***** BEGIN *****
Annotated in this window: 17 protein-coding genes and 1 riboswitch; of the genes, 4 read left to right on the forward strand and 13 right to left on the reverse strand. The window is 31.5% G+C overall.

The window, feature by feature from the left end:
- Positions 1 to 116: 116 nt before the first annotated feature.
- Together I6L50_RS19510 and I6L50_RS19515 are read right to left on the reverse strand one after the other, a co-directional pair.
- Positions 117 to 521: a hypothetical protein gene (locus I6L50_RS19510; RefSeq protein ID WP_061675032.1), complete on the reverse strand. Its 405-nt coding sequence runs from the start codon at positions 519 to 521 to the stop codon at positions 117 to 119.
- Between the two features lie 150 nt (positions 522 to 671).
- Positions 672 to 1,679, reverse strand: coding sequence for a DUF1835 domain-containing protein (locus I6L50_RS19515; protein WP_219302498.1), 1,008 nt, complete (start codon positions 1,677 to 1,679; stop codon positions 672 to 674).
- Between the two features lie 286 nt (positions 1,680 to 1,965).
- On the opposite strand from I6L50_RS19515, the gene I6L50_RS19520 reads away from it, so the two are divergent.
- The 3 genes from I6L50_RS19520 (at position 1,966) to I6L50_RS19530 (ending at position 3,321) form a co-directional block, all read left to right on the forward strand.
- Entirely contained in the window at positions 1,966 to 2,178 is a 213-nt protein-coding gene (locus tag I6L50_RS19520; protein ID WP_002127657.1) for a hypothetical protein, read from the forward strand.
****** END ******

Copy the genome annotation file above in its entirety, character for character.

Annotated in this window: 17 protein-coding genes and 1 riboswitch; of the genes, 4 read left to right on the forward strand and 13 right to left on the reverse strand. The window is 31.5% G+C overall.

The window, feature by feature from the left end:
- Positions 1 to 116: 116 nt before the first annotated feature.
- Together I6L50_RS19510 and I6L50_RS19515 are read right to left on the reverse strand one after the other, a co-directional pair.
- Positions 117 to 521: a hypothetical protein gene (locus I6L50_RS19510; RefSeq protein ID WP_061675032.1), complete on the reverse strand. Its 405-nt coding sequence runs from the start codon at positions 519 to 521 to the stop codon at positions 117 to 119.
- Between the two features lie 150 nt (positions 522 to 671).
- Positions 672 to 1,679, reverse strand: coding sequence for a DUF1835 domain-containing protein (locus I6L50_RS19515; protein WP_219302498.1), 1,008 nt, complete (start codon positions 1,677 to 1,679; stop codon positions 672 to 674).
- Between the two features lie 286 nt (positions 1,680 to 1,965).
- On the opposite strand from I6L50_RS19515, the gene I6L50_RS19520 reads away from it, so the two are divergent.
- The 3 genes from I6L50_RS19520 (at position 1,966) to I6L50_RS19530 (ending at position 3,321) form a co-directional block, all read left to right on the forward strand.
- Entirely contained in the window at positions 1,966 to 2,178 is a 213-nt protein-coding gene (locus tag I6L50_RS19520; protein ID WP_002127657.1) for a hypothetical protein, read from the forward strand.